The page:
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Summary: Since Jesus is the Bread of Life as we believe in Jesus he fills/quenches our spiritual hunger and thirst now and forever.

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Television show where three people would come out and try to convince the celebrity panel who the real person was. At the end they would say, “Would the real so and so stand up.”

What did Jesus claim about himself? Who did Jesus say that he was? Over the season of Lent (with the exception of next week) we are going to look at John’s gospel to see what Jesus had to say about himself, his “I am” statements. Seven times Jesus declared “I am.” He said, “I am the bread of Life (6:35,41,48,51),” “I am the light of the world (8:12; 9:5),” “I am the gate (10:7,9),” “I am the good shepherd (10:11,14),” “I am the vine (15:1,5),” “I am the way, the truth, and the life (John 14:6),” and “I am the resurrection and the life (11:25).”

This Sunday we are looking at Jesus’ first declaration, “I am the Bread of Life.”

The day before Jesus said these words he had spoken to a crowd of possibly 10-15,000 people (the Bible says there were 5,000 men not counting women and children) who had come to hear him, but no one had brought any food, except one little boy who had two fish and five loaves of bread. Jesus took the fish and bread gave God thanks, and began handing out basket after basket until every single person there had eaten their fill, and there were even 12 baskets of bread leftover. In a truly miraculous way Jesus had provided for their physical need for food that day.

Because the people wanted to forcibly make Jesus their king, he went up into the hills away from the people. That night the disciples waited around for Jesus at the shore but since he didn’t come they took off across the Sea of Galilee to Capernaum, and in the middle of the night Jesus walked on the water and joined them. The next morning, the crowd went searching for Jesus but they couldn’t find him, and so they set sail to Capernaum to find Jesus, and so the crowd once again mobbed around Jesus.

You would think Jesus would happy about the determination of these people to go searching for Jesus. You would think Jesus would be happy that people were coming to him, right? But listen again to what Jesus said to the crowd, "I tell you the truth, you are looking for me, not because you saw miraculous signs but because you ate the loaves and had your fill (John 6:26).”

Jesus was not impressed with their pursuit of him because the crowd had followed him because he fed them, they had eaten until their bellies were full, and now they were looking for more. Their pursuit of Jesus had nothing to do with his miracles, with his being the Messiah, or even his teachings. They followed Jesus because of their stomachs not their hearts. Of course if you believe the old adage, ‘the way to a man’s heart is through his stomach,’ Jesus might have had something going here.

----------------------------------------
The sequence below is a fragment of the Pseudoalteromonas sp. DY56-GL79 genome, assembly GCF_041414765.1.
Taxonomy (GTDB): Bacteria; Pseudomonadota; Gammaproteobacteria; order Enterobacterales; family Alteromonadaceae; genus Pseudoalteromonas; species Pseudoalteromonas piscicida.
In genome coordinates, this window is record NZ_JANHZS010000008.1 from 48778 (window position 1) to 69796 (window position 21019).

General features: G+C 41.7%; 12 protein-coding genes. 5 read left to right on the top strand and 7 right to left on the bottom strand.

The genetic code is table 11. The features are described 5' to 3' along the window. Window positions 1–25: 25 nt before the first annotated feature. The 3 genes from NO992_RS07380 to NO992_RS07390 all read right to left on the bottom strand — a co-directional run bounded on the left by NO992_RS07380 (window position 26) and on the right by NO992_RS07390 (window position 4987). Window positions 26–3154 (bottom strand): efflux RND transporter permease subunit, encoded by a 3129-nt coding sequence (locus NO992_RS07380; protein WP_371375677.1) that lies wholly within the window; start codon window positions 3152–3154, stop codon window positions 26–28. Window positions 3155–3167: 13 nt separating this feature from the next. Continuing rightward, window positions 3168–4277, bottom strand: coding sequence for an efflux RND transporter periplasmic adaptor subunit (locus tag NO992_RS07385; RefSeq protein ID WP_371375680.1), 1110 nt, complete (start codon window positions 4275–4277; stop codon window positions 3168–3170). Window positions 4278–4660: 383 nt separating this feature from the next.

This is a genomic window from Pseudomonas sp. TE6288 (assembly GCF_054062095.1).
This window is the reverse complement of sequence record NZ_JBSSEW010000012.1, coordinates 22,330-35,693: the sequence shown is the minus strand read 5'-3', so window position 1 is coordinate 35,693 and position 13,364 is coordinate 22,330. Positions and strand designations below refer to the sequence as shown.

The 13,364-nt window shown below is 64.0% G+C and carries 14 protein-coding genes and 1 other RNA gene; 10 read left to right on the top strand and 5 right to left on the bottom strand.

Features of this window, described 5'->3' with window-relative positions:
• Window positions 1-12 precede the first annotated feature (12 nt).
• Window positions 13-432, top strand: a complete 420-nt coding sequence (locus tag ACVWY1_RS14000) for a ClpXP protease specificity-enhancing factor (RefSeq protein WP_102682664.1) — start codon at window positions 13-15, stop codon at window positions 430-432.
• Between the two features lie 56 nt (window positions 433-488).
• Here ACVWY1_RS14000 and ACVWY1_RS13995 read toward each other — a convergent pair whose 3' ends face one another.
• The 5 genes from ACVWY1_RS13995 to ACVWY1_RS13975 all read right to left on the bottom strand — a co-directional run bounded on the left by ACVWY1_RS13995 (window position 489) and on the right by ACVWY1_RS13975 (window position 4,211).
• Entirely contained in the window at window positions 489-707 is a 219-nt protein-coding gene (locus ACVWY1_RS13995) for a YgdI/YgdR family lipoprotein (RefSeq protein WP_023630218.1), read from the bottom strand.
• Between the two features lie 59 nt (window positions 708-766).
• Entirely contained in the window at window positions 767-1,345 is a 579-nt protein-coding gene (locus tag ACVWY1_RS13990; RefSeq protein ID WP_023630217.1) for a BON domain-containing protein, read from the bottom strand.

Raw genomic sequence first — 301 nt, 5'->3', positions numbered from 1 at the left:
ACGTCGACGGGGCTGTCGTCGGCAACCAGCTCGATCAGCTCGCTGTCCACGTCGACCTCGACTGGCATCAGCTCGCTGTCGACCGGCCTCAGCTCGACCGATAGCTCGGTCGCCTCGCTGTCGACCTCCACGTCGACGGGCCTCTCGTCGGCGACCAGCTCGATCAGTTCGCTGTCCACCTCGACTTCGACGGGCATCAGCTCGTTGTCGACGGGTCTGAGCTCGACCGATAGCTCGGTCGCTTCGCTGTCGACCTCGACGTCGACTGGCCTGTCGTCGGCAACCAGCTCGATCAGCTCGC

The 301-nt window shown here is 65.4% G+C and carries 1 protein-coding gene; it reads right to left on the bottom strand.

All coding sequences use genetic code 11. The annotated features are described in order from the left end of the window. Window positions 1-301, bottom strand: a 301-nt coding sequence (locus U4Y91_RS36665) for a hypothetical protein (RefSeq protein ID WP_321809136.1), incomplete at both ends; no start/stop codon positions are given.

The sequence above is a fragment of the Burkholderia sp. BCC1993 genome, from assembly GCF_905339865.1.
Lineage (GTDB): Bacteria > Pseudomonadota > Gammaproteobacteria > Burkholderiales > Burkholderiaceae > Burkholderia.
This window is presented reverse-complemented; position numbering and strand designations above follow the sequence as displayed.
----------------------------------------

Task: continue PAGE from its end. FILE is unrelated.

1. Full Bellies and Empty Souls

A. (v. 26) The inadequacy of searching after physical/material desires

Jesus continued, “Do not work for food that spoils, but for food that endures to eternal life, which the Son of Man will give you. On him God the Father has placed his seal of approval (6:27)."

The people had invested their time and effort for something which was perishable, it wouldn’t last very long. Jesus’ response was essentially saying, “don’t waste all of this effort in seeking things which are here today and gone tomorrow (food that spoils), what you really need is to focus your efforts on getting that which satisfies your deepest hunger, your spiritual hunger for God is what he is referring to, this “food” you can only receive from God’s Son. It will never spoil but will last forever.

Unfortunately the people misunderstood Jesus again, and assumed he meant he would provide food for them eternally, perhaps this food would even allow them to live eternally. An early Jewish Midrash (like a commentary on the Bible) showed that Jews believed when the Messiah would come he would provide eternal manna, just as Moses had provided the manna when the children of Israel were wandering in the desert for 40 years. The manna was a mysterious substance which would show up like the dew day after day (except on the Sabbath). And it provided for the nutritional needs of the people. Even though God provided in such a supernatural way, it was still plain old food. The next day they would be hungry again, and God would have to provide manna once more.

Of course we need food and drink to keep our physical bodies alive, but Jesus was critical of the crowds because the only reason they followed Jesus was because of their immediate physical need without any concern for their spiritual need, for their soul, for their relationship with God. The reality that one day food, even their own bodies will no longer be alive, they are all perishable. It reminds me of Jesus’ words in Mark 8:36 And how do you benefit if you gain the whole world but lose your own soul in the process?

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